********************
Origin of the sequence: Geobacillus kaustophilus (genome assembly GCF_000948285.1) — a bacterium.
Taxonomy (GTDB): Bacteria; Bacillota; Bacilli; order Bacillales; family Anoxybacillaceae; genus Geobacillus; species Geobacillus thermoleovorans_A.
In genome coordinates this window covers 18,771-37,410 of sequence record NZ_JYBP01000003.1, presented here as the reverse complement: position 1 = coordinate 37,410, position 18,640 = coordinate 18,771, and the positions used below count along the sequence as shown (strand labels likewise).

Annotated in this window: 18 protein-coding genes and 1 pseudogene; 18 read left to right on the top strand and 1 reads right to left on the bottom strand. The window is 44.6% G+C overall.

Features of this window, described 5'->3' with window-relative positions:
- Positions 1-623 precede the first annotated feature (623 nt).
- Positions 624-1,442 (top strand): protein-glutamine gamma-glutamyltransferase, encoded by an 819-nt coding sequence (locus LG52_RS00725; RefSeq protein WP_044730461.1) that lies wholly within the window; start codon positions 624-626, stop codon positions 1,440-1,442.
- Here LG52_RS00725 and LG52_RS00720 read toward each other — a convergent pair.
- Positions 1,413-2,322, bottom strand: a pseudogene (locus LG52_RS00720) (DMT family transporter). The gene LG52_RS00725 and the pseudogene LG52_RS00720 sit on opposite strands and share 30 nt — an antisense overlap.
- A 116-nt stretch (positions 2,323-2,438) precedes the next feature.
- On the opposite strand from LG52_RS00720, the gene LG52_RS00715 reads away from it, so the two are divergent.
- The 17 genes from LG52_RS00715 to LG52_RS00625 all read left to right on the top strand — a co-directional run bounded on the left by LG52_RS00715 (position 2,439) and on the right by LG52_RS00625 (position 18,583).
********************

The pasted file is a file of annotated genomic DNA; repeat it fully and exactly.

Origin of the sequence: Geobacillus kaustophilus (genome assembly GCF_000948285.1) — a bacterium.
Taxonomy (GTDB): Bacteria; Bacillota; Bacilli; order Bacillales; family Anoxybacillaceae; genus Geobacillus; species Geobacillus thermoleovorans_A.
In genome coordinates this window covers 18,771-37,410 of sequence record NZ_JYBP01000003.1, presented here as the reverse complement: position 1 = coordinate 37,410, position 18,640 = coordinate 18,771, and the positions used below count along the sequence as shown (strand labels likewise).

Annotated in this window: 18 protein-coding genes and 1 pseudogene; 18 read left to right on the top strand and 1 reads right to left on the bottom strand. The window is 44.6% G+C overall.

Features of this window, described 5'->3' with window-relative positions:
- Positions 1-623 precede the first annotated feature (623 nt).
- Positions 624-1,442 (top strand): protein-glutamine gamma-glutamyltransferase, encoded by an 819-nt coding sequence (locus LG52_RS00725; RefSeq protein WP_044730461.1) that lies wholly within the window; start codon positions 624-626, stop codon positions 1,440-1,442.
- Here LG52_RS00725 and LG52_RS00720 read toward each other — a convergent pair.
- Positions 1,413-2,322, bottom strand: a pseudogene (locus LG52_RS00720) (DMT family transporter). The gene LG52_RS00725 and the pseudogene LG52_RS00720 sit on opposite strands and share 30 nt — an antisense overlap.
- A 116-nt stretch (positions 2,323-2,438) precedes the next feature.
- On the opposite strand from LG52_RS00720, the gene LG52_RS00715 reads away from it, so the two are divergent.
- The 17 genes from LG52_RS00715 to LG52_RS00625 all read left to right on the top strand — a co-directional run bounded on the left by LG52_RS00715 (position 2,439) and on the right by LG52_RS00625 (position 18,583).